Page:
I noticed that electronic speed limit signs are being installed above the 95 express lanes. Do you know if the speed limit will be variable? If yes, what speeds will it range between?

I think the plan is to lower the speed limit in emergencies, like a crash ahead. So the limit probably would vary depending on the scope of the emergency.

This isn't the main way of regulating traffic flow in high occupancy/toll lanes. As with the 495 Express Lanes on the Beltway, the variable toll will be the major way of keeping traffic moving -- though the pattern will be a bit different on the 95 Express Lanes when they open in early 2015.

There will be more chances to go from the express lanes back into the regular lanes. You'll pay a toll for each segment you use. Drivers may like that flexibility, but it will mean they need to pay attention to the electronic signs telling them what the toll will be for the next segment.

Part of the reason why SunPass and E-ZPass are not compatible is technology: The systems use completely different technology. The most notable difference is that SunPass supports the "sticker tag" (the SunPass Mini, similar to the gate opener transponders some gated communities/condo developments use) whereas E-ZPass does not. The E-ZPass transponder requires a battery and so must be replaced every few years, whereas a sticker tag doesn't. Now, with that said, it would be possible to allow for interoperability using license plate numbers: Say you have an E-ZPass and you go through a "SunPass Only" lane in Florida. If you had plate-based interoperability, before the system issued a ticket it would query the E-ZPass database and, if it found your license plate number, it would bill the appropriate E-ZPass account. Problem is, this doesn't work well in reverse (SunPass on an E-ZPass facility) because a number of E-ZPass member agencies, especially the ones in the New York area, persist in keeping the gate arms in the toll lanes that were converted from the old toll machine lanes (the Dulles Greenway does this as well). You have to slow to a dead crawl until the toll gate detects your E-ZPass and raises the arm. A SunPass will not trigger the gate on an E-ZPass toll lane, so plate-based interoperability doesn't work in that direction right now. I just have two devices, an E-ZPass and a SunPass Mini. They do not interfere with each other. If you really want to have just one device, get the hard-case version of the NC Quick Pass. It will work on both E-ZPass and SunPass facilities as well as on North Carolina's toll roads, but it will cost you $20 to obtain the transponder whereas the SunPass Mini costs $4.99 plus 6% sales tax. (The NC Quick Pass sticker tag costs $5 but will not work on E-ZPass facilities, so there is no real reason to consider that one.) By the way, pro tip....Florida claims the SunPass Mini must be permanently affixed to the windshield by peeling off the backing and sticking it in place. If you remove it, it will stop working. That's nonsense. It will work perfectly well if you simply use scotch tape to attach it. Mine is attached that way to allow me to move it between cars and I can confirm that the green light has gone on in the low-speed toll lanes when I'm forced to go through a tollbooth instead of using open-road tolling.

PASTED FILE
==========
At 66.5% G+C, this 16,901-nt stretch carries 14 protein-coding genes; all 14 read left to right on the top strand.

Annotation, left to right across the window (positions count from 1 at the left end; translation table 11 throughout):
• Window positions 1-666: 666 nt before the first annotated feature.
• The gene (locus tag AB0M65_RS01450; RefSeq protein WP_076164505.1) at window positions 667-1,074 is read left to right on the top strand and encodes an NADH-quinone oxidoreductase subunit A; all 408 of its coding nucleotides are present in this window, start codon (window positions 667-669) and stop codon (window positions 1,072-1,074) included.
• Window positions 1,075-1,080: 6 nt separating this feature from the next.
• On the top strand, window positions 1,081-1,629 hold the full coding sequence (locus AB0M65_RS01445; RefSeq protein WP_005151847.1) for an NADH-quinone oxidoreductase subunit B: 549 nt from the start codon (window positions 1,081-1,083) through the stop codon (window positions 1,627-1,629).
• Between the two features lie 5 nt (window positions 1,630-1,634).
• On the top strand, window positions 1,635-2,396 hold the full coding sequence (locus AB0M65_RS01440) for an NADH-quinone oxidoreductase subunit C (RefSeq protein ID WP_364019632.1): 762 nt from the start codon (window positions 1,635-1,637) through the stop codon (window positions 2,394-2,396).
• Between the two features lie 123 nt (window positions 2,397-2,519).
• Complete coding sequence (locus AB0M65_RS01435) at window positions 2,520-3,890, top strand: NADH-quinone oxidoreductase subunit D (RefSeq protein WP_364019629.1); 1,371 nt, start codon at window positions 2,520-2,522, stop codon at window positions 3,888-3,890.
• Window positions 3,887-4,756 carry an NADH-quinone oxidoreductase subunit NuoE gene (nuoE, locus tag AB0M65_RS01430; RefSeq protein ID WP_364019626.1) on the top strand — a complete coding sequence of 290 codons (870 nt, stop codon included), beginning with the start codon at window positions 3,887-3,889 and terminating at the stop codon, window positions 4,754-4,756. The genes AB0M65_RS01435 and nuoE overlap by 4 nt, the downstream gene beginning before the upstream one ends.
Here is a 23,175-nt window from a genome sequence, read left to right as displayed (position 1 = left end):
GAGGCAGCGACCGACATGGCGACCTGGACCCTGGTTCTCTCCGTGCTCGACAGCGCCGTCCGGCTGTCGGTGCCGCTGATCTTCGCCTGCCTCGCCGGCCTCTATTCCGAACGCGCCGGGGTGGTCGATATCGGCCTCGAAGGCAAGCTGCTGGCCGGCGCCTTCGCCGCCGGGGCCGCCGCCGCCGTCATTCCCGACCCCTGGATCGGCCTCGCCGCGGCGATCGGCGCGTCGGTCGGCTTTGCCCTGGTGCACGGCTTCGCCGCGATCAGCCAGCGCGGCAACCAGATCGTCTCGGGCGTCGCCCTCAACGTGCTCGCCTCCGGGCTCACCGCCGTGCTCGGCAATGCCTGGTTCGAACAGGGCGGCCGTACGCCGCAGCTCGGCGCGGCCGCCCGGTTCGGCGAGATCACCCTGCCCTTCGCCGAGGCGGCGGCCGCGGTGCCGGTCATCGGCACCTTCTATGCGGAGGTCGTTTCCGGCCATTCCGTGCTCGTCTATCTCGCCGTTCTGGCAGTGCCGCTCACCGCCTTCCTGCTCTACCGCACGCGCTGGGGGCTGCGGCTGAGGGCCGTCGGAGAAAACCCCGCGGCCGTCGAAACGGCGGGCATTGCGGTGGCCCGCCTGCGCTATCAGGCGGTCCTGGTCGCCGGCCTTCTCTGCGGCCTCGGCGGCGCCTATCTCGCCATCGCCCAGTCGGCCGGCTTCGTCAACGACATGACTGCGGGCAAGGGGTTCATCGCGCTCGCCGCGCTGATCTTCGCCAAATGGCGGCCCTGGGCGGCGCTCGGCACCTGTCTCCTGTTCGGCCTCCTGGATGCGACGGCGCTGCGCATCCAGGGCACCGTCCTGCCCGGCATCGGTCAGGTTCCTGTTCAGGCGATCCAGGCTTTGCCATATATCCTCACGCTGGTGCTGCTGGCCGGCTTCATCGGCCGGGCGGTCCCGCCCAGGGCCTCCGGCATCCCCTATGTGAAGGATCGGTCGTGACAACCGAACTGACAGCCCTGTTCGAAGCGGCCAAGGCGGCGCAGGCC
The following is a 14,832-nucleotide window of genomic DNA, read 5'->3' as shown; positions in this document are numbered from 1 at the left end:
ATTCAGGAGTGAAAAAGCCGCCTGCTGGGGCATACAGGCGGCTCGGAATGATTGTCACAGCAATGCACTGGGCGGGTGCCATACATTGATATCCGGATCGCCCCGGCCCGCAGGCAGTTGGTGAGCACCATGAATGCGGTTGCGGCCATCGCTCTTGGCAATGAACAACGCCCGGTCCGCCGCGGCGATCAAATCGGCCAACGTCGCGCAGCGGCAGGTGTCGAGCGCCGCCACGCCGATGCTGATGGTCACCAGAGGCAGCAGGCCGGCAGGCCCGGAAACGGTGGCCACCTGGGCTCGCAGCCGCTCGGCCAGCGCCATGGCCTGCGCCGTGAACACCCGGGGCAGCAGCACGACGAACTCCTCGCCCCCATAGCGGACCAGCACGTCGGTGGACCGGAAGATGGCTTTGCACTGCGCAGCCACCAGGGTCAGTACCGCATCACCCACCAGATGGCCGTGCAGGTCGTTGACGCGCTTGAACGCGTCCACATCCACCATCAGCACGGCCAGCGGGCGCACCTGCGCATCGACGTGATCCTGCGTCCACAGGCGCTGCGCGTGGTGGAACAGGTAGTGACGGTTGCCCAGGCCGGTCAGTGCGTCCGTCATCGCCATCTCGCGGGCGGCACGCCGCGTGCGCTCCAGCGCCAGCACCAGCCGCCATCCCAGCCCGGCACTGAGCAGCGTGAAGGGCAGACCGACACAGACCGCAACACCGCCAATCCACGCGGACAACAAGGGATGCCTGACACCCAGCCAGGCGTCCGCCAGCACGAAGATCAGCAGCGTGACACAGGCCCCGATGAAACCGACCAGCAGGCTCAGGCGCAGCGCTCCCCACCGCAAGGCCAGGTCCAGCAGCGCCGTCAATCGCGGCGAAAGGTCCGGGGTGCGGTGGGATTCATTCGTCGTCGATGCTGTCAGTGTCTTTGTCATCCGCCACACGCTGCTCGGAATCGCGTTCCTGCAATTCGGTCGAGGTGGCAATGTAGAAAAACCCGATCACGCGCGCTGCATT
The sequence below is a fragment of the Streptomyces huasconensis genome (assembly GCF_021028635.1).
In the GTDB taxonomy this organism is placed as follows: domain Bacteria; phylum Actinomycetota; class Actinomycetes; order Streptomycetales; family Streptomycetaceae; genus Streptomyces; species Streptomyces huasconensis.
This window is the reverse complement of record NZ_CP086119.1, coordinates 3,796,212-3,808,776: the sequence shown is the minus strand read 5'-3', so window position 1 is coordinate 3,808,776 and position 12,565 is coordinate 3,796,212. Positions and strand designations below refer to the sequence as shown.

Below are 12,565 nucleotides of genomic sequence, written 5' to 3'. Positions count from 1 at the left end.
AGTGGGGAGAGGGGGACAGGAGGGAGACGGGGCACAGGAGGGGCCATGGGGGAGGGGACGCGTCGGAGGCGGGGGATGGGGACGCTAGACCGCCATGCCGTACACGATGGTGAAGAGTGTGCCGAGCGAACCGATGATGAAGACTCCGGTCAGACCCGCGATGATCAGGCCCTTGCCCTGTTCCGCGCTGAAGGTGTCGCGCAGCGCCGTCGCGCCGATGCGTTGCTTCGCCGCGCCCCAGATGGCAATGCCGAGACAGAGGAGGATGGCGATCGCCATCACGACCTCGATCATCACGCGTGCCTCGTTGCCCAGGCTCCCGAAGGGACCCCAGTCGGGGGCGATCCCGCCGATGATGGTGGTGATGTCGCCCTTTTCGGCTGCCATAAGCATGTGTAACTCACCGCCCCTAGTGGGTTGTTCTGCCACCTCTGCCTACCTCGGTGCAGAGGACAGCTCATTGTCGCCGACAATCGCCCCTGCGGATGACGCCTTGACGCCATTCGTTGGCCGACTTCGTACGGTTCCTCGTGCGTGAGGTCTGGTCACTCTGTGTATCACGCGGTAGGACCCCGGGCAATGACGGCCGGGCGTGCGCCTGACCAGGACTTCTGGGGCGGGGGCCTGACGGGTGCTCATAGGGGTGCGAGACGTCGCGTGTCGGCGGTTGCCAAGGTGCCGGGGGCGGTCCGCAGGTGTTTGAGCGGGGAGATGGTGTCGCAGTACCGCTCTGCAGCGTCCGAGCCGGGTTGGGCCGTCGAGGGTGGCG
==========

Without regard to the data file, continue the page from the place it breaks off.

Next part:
Thanks very much for the detailed explanation.

Next bus isn't the only local bus tracking system with problems. Ride On Real Time for Montgomery also has issues. Schedule mismatch between online, real time, and printed is one. Another (at least for route 38), is that the route still does not match the reality. They still show the route as it existed months ago. And as it is subcontracted out, I have not been able to find any _responsible_ person to email about it.